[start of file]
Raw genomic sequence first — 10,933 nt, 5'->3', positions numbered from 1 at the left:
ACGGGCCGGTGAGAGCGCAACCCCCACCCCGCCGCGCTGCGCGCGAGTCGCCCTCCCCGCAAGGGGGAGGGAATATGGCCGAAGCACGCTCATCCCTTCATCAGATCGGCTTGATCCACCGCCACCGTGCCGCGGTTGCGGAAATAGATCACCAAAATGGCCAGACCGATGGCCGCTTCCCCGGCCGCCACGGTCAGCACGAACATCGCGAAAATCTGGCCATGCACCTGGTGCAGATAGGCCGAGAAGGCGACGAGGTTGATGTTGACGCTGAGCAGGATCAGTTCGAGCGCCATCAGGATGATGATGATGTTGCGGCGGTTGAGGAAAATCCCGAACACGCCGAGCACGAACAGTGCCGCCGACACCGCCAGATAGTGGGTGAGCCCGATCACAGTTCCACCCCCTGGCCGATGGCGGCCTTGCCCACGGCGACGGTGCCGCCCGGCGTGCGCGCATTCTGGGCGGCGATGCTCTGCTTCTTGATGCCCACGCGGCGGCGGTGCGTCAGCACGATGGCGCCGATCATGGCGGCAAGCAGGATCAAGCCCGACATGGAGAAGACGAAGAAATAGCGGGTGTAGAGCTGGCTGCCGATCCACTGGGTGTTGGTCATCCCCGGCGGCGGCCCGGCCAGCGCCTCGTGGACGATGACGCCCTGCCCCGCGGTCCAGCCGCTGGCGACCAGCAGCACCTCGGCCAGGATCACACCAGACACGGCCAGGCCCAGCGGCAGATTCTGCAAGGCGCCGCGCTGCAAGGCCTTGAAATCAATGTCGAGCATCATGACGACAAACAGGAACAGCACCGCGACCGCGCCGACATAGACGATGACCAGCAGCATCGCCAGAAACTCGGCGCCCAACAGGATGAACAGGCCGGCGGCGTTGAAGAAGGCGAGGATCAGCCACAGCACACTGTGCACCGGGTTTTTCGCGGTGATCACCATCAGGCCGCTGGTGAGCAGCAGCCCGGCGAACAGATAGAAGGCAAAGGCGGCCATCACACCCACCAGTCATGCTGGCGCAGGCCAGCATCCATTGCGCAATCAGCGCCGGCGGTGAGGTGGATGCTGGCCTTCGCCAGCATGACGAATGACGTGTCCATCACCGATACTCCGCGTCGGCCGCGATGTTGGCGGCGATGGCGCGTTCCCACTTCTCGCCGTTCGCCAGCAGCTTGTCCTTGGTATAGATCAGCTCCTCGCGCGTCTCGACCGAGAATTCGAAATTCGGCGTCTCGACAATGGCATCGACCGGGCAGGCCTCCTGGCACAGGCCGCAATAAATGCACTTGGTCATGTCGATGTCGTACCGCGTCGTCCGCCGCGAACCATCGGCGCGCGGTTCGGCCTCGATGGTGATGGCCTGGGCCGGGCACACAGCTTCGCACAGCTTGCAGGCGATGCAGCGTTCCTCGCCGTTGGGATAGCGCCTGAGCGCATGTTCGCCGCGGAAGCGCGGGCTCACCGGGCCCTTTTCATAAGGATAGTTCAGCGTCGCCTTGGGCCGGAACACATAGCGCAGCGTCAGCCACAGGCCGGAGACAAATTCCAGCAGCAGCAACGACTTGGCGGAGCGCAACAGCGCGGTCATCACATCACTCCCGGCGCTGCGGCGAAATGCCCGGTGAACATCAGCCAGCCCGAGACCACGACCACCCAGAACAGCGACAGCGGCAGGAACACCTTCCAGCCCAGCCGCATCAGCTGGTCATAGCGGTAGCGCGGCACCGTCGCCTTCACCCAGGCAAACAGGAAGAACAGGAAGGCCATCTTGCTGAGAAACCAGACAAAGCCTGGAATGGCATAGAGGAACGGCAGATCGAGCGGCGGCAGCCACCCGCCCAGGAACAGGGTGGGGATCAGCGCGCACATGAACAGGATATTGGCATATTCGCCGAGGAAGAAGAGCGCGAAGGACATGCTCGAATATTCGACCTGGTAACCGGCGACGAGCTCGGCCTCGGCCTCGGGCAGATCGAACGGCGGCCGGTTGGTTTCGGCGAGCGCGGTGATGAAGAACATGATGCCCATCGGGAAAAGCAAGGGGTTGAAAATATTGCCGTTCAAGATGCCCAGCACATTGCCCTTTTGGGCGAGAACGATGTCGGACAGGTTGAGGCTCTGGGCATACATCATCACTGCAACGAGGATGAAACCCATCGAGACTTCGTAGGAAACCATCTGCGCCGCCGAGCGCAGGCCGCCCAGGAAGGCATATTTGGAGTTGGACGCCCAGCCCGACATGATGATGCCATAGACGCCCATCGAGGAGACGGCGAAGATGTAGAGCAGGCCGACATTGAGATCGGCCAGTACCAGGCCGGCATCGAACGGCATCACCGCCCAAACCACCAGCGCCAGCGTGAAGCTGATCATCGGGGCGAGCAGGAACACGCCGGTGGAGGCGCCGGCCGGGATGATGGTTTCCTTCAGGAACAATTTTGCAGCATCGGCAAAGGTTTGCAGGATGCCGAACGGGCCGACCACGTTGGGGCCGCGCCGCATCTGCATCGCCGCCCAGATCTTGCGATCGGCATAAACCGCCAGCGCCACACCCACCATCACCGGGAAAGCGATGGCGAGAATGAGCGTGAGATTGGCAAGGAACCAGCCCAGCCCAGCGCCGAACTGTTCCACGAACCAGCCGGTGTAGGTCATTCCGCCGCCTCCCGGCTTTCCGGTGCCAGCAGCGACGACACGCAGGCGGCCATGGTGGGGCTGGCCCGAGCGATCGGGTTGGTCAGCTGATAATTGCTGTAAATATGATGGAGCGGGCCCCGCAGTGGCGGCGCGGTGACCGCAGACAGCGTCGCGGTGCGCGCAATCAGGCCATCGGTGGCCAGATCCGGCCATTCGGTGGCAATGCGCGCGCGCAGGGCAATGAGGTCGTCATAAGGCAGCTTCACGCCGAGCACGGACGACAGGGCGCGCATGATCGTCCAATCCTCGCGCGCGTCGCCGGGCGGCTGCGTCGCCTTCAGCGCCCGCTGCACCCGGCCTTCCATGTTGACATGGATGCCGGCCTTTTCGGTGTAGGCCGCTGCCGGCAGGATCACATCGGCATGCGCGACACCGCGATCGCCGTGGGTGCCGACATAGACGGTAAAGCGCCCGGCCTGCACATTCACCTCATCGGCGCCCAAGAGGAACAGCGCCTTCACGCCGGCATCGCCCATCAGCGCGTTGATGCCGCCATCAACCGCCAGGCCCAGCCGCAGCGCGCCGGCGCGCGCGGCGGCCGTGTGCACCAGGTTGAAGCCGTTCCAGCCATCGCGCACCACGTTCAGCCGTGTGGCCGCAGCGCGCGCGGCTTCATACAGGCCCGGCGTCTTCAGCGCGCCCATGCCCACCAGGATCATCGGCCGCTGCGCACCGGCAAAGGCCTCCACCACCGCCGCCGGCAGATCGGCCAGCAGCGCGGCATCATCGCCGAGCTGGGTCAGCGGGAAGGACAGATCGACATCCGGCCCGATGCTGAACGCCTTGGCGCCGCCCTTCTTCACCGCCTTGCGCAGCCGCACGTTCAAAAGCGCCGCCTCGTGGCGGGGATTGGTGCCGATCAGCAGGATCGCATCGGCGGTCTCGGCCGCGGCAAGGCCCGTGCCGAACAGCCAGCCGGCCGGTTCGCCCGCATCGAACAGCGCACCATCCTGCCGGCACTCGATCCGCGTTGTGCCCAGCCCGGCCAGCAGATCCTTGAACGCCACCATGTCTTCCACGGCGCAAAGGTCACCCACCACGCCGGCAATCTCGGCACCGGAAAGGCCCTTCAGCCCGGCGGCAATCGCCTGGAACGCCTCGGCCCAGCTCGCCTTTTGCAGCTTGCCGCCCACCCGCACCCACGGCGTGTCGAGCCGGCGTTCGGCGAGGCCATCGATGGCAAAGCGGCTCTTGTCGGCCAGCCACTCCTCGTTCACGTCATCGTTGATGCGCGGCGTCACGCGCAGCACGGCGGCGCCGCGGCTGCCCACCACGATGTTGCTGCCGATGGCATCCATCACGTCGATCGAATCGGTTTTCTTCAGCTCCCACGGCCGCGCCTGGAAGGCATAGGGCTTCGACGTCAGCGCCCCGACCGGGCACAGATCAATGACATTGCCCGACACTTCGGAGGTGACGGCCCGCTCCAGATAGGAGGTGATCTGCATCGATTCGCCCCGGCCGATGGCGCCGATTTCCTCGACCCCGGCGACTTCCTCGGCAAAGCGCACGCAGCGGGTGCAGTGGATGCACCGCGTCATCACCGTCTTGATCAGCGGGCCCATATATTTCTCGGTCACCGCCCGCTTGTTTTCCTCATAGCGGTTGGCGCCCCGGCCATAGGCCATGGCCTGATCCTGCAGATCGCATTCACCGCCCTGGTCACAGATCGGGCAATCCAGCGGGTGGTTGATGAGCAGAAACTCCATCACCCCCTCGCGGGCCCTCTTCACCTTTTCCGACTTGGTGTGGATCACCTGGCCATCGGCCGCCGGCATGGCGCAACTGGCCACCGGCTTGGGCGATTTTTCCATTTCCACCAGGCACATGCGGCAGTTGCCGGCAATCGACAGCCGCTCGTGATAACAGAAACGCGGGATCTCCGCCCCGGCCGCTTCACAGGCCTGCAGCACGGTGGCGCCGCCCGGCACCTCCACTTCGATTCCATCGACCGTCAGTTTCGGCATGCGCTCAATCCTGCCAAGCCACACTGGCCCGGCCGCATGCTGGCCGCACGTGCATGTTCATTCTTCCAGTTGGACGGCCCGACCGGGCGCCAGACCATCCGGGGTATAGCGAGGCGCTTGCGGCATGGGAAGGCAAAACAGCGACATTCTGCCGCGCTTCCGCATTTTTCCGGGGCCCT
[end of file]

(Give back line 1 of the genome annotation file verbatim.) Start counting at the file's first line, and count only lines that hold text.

Raw genomic sequence first — 10,933 nt, 5'->3', positions numbered from 1 at the left: